What is the purpose of a convertible? Most would probably say that a convertible’s purpose is for the enjoyment of the beauty of outdoors – at least when outdoors is in a mood to be enjoyed. And there is certainly something to this view. But after some thought, I would propose that the real purpose of a convertible is to be beautiful. If this is true, is there a single convertible more suited to that core purpose than the original Lincoln Continental?
If convertibles were bought mainly by lovers of the outdoors, most of them would have been driven by hunters, farmers and naturalists. And if those were the primary customers, the Lincoln Continental would never have been built. But ever since roll-up windows were added to the classic roadster, convertibles have been bought by stylish people to be stylish in. It’s fine to be able to see all that is around you, but to be seen, there we have the convertible’s sine qua non.
Ralph Waldo Emerson said “Love of beauty is taste. The creation of beauty is art.” The Lincoln Continental’s story involves quite a lot of both. It is a story that has been told countless times (including at AUWM here), so let us stick to the highlights. Edsel Ford was a man of consummate taste, just as much as his father Henry was not. Where Ford the elder saw beauty in mechanical terms, Ford the younger was an admirer of that which covered the mechanism.
When you are the son of one of the largest automobile manufacturers in the world, you could probably afford to drive anything that you might want. But when you are the son of the indomitable Henry Ford, well, your choices might be more limited. Well, at least Ford had purchased the Lincoln Motor Company from Henry Leland, and under Edsel Ford’s excellent eye, Lincoln produced some beautiful semi-custom cars. However, by the late 1930s, the Great Depression had been grinding on for quite some time, and the grand Model K Lincolns, like their counterparts at Packard and Cadillac, were near death.
Lincoln had introduced the smaller Zephyr series for 1936, in an attempt to give Lincoln a volume model to sell, as well as to plug the gargantuan hole in the market between the Ford DeLuxe and the Lincoln Model K. But make no mistake, the Zephyr was not a genuine luxury car. An while the Zephyr was attractive, it would never make anyone’s top ten list of beautiful cars.
In the fall of 1938, Edsel approached the head of Ford’s Design Department, E. T. “Bob” Gregorie, about building a custom car for the winter in Florida that was Edsel’s habit. Edsel had hired twenty-two year old Gregorie in 1931 to do design work for Lincoln. Gregorie had worked closely with Edsel for years, and had a good idea of the boss’ tastes.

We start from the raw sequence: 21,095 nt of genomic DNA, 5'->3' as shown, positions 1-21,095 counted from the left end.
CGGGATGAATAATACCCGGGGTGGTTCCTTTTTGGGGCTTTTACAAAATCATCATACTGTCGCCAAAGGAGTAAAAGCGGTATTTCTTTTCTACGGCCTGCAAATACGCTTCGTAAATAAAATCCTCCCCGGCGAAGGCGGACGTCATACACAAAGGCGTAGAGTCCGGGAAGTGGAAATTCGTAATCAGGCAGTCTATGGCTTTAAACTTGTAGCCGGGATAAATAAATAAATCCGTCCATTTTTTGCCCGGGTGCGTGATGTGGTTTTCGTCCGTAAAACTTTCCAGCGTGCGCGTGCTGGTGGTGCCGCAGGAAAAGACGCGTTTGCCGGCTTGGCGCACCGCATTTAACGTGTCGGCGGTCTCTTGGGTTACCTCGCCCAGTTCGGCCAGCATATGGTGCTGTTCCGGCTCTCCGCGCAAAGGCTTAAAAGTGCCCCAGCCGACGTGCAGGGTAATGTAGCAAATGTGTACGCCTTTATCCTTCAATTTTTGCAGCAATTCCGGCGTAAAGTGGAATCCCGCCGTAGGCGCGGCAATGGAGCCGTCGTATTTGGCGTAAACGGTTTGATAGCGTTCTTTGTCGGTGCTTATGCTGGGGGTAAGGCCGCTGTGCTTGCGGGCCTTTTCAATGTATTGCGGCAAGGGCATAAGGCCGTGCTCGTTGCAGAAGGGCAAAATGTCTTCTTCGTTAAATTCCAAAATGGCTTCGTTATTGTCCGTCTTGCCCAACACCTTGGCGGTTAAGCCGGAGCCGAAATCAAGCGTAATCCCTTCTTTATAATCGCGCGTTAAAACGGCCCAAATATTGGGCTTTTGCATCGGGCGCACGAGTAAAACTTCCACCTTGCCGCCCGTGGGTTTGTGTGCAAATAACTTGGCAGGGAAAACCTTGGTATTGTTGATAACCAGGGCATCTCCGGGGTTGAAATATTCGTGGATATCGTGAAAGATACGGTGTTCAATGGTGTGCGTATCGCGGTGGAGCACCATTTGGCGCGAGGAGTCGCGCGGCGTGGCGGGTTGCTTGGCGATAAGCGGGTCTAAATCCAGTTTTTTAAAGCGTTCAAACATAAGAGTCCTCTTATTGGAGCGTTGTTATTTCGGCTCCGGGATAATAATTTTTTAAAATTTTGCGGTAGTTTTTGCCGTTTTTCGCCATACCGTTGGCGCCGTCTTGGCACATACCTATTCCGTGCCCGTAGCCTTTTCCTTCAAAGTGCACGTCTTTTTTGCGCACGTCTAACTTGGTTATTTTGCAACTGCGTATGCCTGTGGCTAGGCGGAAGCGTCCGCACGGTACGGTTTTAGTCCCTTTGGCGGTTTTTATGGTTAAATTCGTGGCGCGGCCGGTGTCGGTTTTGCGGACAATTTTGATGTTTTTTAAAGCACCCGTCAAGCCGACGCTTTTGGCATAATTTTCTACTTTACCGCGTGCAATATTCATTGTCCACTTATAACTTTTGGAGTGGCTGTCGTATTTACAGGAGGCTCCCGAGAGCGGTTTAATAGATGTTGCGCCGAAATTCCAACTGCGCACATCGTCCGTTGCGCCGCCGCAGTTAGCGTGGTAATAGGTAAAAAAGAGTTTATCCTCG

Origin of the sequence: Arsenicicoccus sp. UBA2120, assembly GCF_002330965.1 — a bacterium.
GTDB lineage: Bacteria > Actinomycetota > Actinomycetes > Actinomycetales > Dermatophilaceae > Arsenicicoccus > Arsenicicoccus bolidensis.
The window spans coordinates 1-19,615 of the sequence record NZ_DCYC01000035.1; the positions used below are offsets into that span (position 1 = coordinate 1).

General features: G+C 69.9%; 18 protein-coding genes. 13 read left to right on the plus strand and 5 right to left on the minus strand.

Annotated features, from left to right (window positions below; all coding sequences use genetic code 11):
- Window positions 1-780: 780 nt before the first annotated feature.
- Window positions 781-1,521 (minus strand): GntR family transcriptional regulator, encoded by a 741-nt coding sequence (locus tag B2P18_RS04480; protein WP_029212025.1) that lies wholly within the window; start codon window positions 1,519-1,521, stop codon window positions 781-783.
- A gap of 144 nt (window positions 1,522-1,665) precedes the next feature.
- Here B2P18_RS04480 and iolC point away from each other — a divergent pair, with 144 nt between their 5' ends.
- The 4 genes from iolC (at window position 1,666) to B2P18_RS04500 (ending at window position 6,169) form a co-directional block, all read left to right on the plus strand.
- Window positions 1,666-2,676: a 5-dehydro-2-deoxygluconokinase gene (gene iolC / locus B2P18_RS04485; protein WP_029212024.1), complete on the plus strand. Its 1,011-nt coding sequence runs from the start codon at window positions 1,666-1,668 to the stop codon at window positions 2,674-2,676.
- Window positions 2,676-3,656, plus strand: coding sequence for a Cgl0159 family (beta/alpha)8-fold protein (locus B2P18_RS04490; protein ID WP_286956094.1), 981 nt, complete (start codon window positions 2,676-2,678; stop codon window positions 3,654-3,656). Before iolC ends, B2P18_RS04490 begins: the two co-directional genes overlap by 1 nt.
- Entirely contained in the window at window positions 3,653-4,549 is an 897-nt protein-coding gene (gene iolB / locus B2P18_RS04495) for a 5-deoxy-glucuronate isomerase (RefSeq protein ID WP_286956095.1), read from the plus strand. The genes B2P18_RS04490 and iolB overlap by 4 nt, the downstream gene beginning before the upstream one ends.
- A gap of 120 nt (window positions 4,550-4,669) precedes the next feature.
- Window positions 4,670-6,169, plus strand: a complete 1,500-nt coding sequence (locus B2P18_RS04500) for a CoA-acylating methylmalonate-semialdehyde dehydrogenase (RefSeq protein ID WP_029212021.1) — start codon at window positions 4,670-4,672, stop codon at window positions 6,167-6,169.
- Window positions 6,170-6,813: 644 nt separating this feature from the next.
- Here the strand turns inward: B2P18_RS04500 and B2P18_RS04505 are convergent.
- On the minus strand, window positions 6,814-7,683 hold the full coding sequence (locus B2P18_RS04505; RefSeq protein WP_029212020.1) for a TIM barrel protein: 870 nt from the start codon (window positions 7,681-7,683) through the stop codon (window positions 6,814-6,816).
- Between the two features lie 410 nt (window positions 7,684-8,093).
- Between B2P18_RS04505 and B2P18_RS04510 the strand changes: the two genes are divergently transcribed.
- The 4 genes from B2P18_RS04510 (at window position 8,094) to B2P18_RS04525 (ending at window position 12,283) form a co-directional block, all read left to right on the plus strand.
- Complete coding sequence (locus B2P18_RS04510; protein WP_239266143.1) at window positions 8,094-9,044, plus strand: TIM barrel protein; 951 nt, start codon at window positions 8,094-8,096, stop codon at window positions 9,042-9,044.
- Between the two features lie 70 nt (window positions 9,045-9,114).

Back in late 1932, Edsel had asked Gregorie to work up a personal sports car like some of those Ford had seen in Europe. The result (after a false start or two) was the 1934 Speedster. In the 1996 book “A Century of Automotive Style” by Michael Lamm and Dave Holls, they recount an interview with Gregorie. ” Bob Gregorie affirmed . . . that the Continental idea went back to the 1934 Ford Speedster . . . . ‘After that, Edsel and I would occasionally talk about making a special little sports car’ recalled Gregorie. They talked about basing it on the Ford chassis, but they ran into problems of interrupting the plant routine. [Ford’s production chief, Charles] Sorensen was against anything that might interfere with Ford’s production lines. Next, Edsel and Gregorie talked about making the sportster a Mercury, but that too involved the same disruptions.
“We again talked about (in Nov. ’38) some car we might build in the future. And then it occurred to me..I figured, Well, we’ve got the Zephyr, with a 12 cylinder engine, and we’ve got one whole bay empty in the Lincoln plant…where Lincoln craftsmen used to finish up the K-Model custom bodies…and we had a nucleus of very fine body people at Lincoln.
In short order, the sketches came together into a completed car. The hood was lengthened seven inches, a section was taken out of the body to lower it, and a unique rear-mounted spare tire was affixed. Edsel was quite pleased with the car and, during it’s winter in Florida, it was determined that there was a market for more of them.
By mid 1939, plans were underway for small scale production. The term “production” is used loosely, as the 1940 model that was offered for sale was built with hand-hammered body panels that likely took any profit out of these early cars for the company. Despite high demand, Lincoln managed to turn out either 350 or 351 (depending on sources) of these Cabriolets and another 54 closed coupes. Compare this to the only 700 of the much cheaper Zephyr convertible coupes sold, which were not constricted in their supply at all. Demand was such that ever-skeptical Henry Ford finally authorized body tooling in order that the cars could be more-or-less manufactured instead of totally hand crafted. Even at nearly $3,000 (at a time when a Chrysler New Yorker could be had for $1,385) about 1250 1941 models were built.